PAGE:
21 February 2007

The Big House


My affairs took me past the Lubyanka yesterday, the infamous headquarters of the KGB and its successor, the FSB. I've always tried to keep my distance from the Lubyanka, as its bloody and sinister history hangs like a dark cloud over its yellow brick edifice, sending chills down one's spine. At least it does mine; I don't know about ordinary Russians. I suppose deep down I have a fear that if I get too close it will lash out at me, snarling and baring its teeth before devouring me. Or in the very least someone will emerge from its unassuming doors to arrest me. Irrational, I know, but it's enough to keep me on the other side of the street when I have to walk past it.

Maintaining the "other side of the street" rule yesterday would have taken me around the perimiter of the massive square in front of the Lubyanka, a detour the length of 4 city blocks. Not wishing to spend more time than necessary chilled by the frigid winds, I gathered my courage, held my breath, and stepped into the street toward the building.

As I briskly clipped along the icy sidewalk stretched out before the notorious prison, I couldn't help but recall the thousands upon thousands of victims that had been incarcerated, tortured, and executed within its walls, their last vision on earth being the cold, dark, dank walls of its subterranean dungeons. Great and ordinary men alike had ceased to exist on the other side of the stone wall that I was now passing.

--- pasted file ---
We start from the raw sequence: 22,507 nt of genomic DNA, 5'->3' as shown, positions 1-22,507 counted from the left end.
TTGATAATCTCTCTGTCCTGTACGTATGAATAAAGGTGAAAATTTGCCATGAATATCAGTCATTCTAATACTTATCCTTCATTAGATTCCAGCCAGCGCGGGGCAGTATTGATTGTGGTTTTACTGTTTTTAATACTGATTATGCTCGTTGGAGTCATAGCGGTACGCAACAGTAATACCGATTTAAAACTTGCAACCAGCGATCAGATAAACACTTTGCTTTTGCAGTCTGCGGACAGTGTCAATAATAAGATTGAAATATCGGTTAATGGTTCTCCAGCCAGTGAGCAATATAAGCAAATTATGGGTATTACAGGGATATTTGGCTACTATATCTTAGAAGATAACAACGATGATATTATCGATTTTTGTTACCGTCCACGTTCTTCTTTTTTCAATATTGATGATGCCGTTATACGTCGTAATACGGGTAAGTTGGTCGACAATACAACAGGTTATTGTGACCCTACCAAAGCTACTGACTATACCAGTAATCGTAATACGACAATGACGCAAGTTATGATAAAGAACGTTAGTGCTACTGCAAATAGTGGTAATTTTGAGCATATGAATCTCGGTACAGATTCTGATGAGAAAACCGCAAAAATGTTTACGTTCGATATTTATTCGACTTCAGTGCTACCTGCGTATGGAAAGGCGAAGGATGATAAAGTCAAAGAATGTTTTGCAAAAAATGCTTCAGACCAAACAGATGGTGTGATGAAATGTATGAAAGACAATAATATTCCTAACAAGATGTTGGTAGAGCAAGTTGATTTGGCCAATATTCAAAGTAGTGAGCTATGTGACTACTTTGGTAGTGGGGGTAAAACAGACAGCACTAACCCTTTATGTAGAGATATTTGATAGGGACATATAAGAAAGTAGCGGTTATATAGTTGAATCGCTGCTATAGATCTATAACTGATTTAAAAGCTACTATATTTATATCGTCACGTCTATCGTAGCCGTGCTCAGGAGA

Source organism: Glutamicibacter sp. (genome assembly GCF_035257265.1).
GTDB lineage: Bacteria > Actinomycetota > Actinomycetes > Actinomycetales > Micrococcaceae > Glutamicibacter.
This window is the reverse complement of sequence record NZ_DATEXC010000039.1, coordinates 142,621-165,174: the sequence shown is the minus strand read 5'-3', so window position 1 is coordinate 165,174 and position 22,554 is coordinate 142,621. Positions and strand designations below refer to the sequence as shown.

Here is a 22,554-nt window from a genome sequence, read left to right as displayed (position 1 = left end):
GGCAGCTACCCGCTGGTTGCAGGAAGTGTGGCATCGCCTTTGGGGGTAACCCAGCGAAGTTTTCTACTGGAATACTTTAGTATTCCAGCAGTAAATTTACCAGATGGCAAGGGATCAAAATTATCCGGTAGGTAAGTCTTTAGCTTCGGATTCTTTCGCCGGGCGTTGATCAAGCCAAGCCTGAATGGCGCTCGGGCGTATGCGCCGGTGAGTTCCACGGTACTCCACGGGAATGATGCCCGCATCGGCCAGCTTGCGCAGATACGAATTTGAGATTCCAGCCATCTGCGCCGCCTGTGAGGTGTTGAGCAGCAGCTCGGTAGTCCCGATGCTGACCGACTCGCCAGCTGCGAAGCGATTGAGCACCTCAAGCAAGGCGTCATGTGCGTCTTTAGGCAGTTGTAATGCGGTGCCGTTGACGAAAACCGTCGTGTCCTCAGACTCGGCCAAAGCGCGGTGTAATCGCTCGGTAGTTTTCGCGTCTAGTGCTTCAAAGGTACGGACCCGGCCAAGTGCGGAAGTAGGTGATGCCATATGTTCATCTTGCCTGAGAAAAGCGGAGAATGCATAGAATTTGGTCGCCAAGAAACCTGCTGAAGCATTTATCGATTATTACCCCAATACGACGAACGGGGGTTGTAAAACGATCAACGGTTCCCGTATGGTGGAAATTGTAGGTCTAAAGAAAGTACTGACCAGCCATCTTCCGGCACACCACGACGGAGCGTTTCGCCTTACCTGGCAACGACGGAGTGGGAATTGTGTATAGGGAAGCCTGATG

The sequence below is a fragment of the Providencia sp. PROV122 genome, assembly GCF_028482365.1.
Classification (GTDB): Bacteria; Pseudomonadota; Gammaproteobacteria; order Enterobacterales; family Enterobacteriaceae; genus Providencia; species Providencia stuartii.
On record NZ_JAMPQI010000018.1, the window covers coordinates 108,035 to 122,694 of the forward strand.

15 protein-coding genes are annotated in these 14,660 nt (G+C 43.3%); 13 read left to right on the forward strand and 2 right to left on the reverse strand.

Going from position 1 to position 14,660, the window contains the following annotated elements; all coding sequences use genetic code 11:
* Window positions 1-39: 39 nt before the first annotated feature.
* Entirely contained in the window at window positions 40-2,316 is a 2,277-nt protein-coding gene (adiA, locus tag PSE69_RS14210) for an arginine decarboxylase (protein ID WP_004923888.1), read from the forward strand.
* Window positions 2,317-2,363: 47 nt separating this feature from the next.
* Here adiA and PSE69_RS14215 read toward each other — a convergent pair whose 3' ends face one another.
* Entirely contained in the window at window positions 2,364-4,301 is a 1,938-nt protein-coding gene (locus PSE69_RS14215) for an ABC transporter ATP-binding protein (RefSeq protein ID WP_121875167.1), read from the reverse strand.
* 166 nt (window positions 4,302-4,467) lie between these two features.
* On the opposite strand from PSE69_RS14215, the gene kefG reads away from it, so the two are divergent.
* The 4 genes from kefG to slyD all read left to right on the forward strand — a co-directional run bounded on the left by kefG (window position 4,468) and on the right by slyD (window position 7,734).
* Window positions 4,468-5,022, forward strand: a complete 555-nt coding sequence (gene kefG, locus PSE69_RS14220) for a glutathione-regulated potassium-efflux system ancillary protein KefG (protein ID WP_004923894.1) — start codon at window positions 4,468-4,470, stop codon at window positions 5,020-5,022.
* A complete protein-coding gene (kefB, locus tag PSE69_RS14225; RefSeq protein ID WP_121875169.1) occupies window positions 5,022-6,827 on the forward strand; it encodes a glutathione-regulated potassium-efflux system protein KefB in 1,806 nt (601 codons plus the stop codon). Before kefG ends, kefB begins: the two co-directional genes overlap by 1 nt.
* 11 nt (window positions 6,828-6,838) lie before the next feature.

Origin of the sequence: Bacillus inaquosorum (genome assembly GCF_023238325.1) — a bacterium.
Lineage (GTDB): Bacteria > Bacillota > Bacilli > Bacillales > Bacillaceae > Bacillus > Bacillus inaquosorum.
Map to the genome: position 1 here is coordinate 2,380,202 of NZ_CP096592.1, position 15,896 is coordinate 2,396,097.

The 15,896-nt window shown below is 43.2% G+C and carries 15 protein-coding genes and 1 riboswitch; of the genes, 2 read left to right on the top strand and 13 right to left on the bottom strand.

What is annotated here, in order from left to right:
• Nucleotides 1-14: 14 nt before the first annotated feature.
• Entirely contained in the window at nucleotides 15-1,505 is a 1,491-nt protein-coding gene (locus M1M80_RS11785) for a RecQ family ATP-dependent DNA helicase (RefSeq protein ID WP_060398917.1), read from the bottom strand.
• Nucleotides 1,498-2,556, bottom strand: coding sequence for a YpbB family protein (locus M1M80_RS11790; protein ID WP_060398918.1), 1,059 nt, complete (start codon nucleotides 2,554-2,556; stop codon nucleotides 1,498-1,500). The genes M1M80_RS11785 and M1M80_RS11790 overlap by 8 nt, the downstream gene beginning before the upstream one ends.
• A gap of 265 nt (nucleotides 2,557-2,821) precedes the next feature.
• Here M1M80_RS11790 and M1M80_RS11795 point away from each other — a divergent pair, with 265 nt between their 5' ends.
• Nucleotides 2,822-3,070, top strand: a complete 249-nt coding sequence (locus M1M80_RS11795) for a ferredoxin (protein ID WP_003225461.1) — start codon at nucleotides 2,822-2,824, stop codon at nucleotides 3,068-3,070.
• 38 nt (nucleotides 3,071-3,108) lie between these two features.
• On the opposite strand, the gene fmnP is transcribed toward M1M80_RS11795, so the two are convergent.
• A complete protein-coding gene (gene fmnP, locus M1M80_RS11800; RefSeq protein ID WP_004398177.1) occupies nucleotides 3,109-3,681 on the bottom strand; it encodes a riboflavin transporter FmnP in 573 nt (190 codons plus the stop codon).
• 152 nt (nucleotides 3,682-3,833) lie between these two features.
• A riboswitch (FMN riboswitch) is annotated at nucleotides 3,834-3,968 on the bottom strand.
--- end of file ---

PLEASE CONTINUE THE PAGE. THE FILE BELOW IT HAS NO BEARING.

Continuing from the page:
Casting furtive glances from time to time at the curtained windows and passing the surprisingly small, nondescript front doors (I suppose I was expecting a set of massive jaws filled with daggers for teeth), I reckoned that the odds of being devoured today were tipping in my favor. And in fact, the building seemed far less terrifying up close, when all you can see is a few square feet of stone and brick in front of you. The full and most chilling effect, I concluded, could only be gotten by observing her in full profile.

I had nearly covered the full distance and was nearing the safety of the next block when I caught something out of the corner of my eye. It was a large bronze plaque affixed to the wall of the Lubyanka. I recognized the sculpted relief profile in the plaque immediately - it was that of Yuri Andropov, who served as the head of the KGB before succeeding Brezhnev as General Secretary of the Communist Party. Risking being arrested, swallowed, and digested on the spot, I slowed my pace to read the text on the plaque.

It was of the sort that is common around Moscow: "In this building from 19XX-19XX lived/worked [insert important individual here]." While sometimes the individuals memorialized by these bronze plaques are well known, I'm often not familiar with the individual under consideration, as they include all sorts of artists, musicians, and scholars in addition to the better-known political and military figures. For example, there is a bronze plaque that I pass every day on the way to the metro stating that some Academician lived in the building; I can only hope that someday a massive bronze plaque at my graduate apartment complex in the States will proclaim to the world that I once lived there.

In the vast majority of cases the buildings to which these notices are attached would be unremarkable and indistinguishable absent the plaques and their semi-famous former residents. That is to say, they are normal apartment and office buildings in which someone important in the Soviet era happened to spend some time. Let me repeat that: they are normal buildings.